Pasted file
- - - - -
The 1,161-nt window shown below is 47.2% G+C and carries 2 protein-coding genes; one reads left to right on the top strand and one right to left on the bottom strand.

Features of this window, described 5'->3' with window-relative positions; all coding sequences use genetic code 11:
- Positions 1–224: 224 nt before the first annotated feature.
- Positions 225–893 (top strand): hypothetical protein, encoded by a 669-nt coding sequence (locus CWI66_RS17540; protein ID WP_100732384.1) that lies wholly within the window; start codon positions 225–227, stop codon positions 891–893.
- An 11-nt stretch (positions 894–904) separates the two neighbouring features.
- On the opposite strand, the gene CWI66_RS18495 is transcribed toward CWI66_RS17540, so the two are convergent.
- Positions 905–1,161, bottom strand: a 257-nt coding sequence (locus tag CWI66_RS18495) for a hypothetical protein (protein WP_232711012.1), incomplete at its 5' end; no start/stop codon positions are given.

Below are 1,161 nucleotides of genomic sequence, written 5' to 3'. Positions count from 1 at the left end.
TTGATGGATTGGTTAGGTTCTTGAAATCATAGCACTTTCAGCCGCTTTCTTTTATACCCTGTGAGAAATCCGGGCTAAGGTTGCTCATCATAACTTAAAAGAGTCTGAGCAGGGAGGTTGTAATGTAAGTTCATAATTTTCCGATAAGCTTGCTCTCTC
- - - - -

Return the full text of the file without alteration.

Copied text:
The 1,161-nt window shown below is 47.2% G+C and carries 2 protein-coding genes; one reads left to right on the top strand and one right to left on the bottom strand.

Features of this window, described 5'->3' with window-relative positions; all coding sequences use genetic code 11:
- Positions 1–224: 224 nt before the first annotated feature.
- Positions 225–893 (top strand): hypothetical protein, encoded by a 669-nt coding sequence (locus CWI66_RS17540; protein ID WP_100732384.1) that lies wholly within the window; start codon positions 225–227, stop codon positions 891–893.
- An 11-nt stretch (positions 894–904) separates the two neighbouring features.
- On the opposite strand, the gene CWI66_RS18495 is transcribed toward CWI66_RS17540, so the two are convergent.
- Positions 905–1,161, bottom strand: a 257-nt coding sequence (locus tag CWI66_RS18495) for a hypothetical protein (protein WP_232711012.1), incomplete at its 5' end; no start/stop codon positions are given.

Below are 1,161 nucleotides of genomic sequence, written 5' to 3'. Positions count from 1 at the left end.
TTGATGGATTGGTTAGGTTCTTGAAATCATAGCACTTTCAGCCGCTTTCTTTTATACCCTGTGAGAAATCCGGGCTAAGGTTGCTCATCATAACTTAAAAGAGTCTGAGCAGGGAGGTTGTAATGTAAGTTCATAATTTTCCGATAAGCTTGCTCTCTC